The Googlefication of the American classroom

In the space of just five years, Google has helped upend the sales methods companies use to place their products in classrooms. It has enlisted teachers and administrators to promote Google’s products to other schools. It has directly reached out to educators to test its products — effectively bypassing senior district officials. And it has outmaneuvered Apple and Microsoft with a powerful combination of low-cost laptops, called Chromebooks, and free classroom apps.

Today, more than half the nation’s primary- and secondary-school students — more than 30 million children — use Google education apps like Gmail and Docs, the company said. And Chromebooks, Google-powered laptops that initially struggled to find a purpose, are now a powerhouse in America’s schools. Today they account for more than half the mobile devices shipped to schools.

Source: How Google Took Over the Classroom – The New York Times

I signed our school district up for Google Apps for Education in February of 2007. After using Gmail for years, and dabbling in Google Docs (formerly Writely) I could see that Google was on to something. And it keeps getting better and better.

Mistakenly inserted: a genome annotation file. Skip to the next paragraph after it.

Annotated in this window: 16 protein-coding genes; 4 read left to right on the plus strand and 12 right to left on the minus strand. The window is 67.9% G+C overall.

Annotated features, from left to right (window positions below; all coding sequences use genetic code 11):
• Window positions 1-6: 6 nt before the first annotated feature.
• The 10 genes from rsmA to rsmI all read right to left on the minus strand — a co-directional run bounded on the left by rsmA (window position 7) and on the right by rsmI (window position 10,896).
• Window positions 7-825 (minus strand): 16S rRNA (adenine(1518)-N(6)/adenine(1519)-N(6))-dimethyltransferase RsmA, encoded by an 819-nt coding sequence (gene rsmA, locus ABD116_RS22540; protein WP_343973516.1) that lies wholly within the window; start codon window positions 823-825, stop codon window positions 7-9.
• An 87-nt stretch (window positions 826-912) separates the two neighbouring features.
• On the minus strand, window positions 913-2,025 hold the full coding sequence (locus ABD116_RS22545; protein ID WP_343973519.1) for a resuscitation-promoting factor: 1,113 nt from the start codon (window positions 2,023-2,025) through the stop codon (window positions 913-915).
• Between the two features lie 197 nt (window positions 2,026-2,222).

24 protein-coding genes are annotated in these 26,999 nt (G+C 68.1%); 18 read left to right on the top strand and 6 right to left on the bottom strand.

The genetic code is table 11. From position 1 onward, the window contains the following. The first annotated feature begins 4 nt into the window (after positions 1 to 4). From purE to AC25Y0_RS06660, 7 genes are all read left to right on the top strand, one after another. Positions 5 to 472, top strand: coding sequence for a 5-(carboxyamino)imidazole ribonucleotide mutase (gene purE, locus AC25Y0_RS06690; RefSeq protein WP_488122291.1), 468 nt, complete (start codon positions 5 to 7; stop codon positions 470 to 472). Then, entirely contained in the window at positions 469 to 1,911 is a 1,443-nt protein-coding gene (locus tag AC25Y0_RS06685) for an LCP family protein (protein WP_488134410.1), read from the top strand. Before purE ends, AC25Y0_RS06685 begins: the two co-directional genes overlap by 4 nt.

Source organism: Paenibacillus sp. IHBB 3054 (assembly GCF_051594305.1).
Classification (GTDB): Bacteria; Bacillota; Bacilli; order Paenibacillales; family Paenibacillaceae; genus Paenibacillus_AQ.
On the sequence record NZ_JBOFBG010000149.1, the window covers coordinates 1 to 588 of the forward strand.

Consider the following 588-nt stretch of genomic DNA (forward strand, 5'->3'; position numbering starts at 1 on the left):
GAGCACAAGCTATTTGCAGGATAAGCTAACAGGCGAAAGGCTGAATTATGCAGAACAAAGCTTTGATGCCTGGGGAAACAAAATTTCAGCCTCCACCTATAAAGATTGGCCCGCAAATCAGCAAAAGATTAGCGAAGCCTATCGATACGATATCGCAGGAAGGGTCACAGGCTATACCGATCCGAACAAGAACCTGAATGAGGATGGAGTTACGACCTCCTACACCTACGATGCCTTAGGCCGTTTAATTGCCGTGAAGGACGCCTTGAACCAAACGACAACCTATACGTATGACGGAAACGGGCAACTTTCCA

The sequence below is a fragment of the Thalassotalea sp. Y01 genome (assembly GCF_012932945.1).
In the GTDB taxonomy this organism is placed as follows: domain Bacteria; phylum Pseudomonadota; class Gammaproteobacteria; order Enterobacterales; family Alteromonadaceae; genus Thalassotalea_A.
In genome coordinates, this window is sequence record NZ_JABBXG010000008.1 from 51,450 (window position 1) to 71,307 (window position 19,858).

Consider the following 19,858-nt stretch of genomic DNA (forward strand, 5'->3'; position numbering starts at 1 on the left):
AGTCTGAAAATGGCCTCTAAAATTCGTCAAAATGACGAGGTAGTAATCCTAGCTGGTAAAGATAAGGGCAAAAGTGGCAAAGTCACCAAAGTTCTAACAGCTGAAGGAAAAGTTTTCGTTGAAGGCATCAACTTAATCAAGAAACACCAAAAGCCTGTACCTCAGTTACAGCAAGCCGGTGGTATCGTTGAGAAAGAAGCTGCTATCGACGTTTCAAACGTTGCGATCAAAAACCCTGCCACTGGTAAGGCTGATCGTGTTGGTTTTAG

Every 6 months or so I try out Word online (since we are also signed up with Microsoft’s Office 365) and it doesn’t compare to Google Docs. My test is creating a document and placing a graphic in the document. Can I move it? Wrap text? Word Online still does not allow this. In Microsoft’s defense, they would rather have you use Word on your device and not a browser. Now with Microsft Intune, Microsoft is looking at competing with Chromebooks with a cloud based management system and Windows 10 S. We’ll see how well this pays off.

As for Apple, I don’t know what they are thinking. To manage devices, Apple assumes you will pay a 3rd party company for mobile device management (MDM). Unlike the Chromebook management licence, the MDM license is a yearly, per device fee. I like iPads, they are devices that can be used as a tablet and a laptop (with the addition of a keyboard), but now they are being upstaged by 2-in-1 Chromebooks that can do both also. Fortunately for Apple, the iOS software platform is better than Android, at least for now.

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